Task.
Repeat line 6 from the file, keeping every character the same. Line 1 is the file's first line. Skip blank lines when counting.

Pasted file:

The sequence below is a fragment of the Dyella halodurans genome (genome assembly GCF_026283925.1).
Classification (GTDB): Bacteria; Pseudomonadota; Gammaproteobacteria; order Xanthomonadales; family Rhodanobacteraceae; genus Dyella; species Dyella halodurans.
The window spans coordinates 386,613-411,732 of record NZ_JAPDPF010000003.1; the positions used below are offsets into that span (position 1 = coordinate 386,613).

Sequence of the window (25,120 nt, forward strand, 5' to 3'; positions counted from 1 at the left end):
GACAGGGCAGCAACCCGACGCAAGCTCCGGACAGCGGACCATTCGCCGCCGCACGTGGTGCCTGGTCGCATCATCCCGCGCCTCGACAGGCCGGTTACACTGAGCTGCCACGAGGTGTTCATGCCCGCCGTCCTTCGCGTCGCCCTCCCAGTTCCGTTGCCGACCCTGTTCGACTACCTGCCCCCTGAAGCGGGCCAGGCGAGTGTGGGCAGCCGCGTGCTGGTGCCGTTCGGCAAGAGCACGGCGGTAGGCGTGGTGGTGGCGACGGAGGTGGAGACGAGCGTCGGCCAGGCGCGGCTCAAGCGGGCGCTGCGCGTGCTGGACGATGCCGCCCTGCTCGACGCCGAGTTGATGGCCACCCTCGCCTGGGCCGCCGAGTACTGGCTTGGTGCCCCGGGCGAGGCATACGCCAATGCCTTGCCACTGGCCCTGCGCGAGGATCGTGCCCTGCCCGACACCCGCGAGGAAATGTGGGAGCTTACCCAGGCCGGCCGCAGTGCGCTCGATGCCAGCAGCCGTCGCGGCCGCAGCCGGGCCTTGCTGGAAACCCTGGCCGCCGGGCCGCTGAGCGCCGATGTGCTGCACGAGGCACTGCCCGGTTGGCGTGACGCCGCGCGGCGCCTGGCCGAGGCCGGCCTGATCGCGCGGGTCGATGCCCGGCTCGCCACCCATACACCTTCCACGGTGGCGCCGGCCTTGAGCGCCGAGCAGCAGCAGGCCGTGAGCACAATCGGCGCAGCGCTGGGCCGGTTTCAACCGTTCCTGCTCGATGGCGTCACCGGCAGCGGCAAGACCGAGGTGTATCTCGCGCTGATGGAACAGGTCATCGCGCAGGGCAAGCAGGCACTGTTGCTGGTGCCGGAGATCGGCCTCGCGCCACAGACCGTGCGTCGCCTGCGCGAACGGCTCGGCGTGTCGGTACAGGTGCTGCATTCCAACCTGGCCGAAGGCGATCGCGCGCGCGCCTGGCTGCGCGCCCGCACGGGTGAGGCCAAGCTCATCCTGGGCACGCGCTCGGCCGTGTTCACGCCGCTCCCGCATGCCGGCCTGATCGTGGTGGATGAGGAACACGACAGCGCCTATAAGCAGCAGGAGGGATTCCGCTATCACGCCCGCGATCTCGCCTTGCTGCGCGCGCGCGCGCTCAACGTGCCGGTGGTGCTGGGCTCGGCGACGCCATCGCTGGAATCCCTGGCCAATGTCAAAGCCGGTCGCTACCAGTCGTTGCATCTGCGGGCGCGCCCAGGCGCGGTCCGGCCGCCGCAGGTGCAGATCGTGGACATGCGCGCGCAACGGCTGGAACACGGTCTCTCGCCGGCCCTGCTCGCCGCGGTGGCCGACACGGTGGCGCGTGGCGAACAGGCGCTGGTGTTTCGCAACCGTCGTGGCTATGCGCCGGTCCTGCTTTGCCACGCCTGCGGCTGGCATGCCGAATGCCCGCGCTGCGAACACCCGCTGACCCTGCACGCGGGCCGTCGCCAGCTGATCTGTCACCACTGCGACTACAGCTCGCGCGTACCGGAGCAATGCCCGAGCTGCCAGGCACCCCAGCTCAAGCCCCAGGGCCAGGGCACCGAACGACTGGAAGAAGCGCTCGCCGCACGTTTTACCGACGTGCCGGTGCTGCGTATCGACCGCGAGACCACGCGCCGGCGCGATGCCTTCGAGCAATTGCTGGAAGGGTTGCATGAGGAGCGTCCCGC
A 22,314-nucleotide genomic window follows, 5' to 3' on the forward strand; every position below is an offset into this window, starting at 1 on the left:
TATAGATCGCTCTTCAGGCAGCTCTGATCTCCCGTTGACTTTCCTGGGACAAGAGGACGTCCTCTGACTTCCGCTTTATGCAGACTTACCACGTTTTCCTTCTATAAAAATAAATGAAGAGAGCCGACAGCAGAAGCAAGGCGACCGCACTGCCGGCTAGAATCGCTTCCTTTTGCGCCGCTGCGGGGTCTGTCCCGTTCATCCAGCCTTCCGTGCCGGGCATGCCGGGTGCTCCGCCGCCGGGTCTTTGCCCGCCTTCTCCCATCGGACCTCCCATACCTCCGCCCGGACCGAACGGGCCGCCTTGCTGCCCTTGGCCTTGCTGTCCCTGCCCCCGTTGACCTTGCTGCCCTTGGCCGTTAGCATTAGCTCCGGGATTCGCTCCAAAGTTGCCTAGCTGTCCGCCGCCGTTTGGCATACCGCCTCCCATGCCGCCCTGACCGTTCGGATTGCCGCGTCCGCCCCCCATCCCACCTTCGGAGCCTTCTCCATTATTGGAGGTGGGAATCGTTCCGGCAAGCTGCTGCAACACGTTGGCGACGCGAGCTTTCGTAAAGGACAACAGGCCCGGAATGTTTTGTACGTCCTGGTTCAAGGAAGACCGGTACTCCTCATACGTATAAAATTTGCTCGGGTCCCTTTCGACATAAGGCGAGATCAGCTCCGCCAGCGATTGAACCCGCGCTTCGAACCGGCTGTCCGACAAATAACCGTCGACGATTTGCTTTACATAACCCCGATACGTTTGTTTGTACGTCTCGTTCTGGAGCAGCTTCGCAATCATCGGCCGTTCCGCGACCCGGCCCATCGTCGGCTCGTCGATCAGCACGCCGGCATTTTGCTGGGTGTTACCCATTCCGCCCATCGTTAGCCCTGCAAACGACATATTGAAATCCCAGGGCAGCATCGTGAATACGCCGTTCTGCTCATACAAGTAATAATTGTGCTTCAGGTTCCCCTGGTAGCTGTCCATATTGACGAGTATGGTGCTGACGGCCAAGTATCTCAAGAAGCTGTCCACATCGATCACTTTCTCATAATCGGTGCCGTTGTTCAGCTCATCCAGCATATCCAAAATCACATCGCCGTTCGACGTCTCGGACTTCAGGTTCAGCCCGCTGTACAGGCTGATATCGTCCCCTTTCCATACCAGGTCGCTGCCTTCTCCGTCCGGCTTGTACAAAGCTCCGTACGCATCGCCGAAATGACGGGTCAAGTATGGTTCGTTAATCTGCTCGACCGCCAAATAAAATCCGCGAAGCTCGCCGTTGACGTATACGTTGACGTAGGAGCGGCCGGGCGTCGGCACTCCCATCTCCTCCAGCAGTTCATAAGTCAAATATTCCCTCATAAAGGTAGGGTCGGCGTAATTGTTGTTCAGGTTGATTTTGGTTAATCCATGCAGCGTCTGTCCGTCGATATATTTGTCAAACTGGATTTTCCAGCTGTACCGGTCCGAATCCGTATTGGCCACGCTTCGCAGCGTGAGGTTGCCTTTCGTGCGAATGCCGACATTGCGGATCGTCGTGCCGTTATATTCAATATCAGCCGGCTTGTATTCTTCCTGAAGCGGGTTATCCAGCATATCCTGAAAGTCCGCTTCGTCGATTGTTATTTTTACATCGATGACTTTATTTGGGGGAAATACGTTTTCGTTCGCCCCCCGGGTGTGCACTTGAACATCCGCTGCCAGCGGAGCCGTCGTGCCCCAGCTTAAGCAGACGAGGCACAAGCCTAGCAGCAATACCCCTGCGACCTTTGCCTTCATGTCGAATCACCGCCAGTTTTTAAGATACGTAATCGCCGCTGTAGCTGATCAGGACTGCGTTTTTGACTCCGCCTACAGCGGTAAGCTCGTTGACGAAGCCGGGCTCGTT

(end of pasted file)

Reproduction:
A 22,314-nucleotide genomic window follows, 5' to 3' on the forward strand; every position below is an offset into this window, starting at 1 on the left: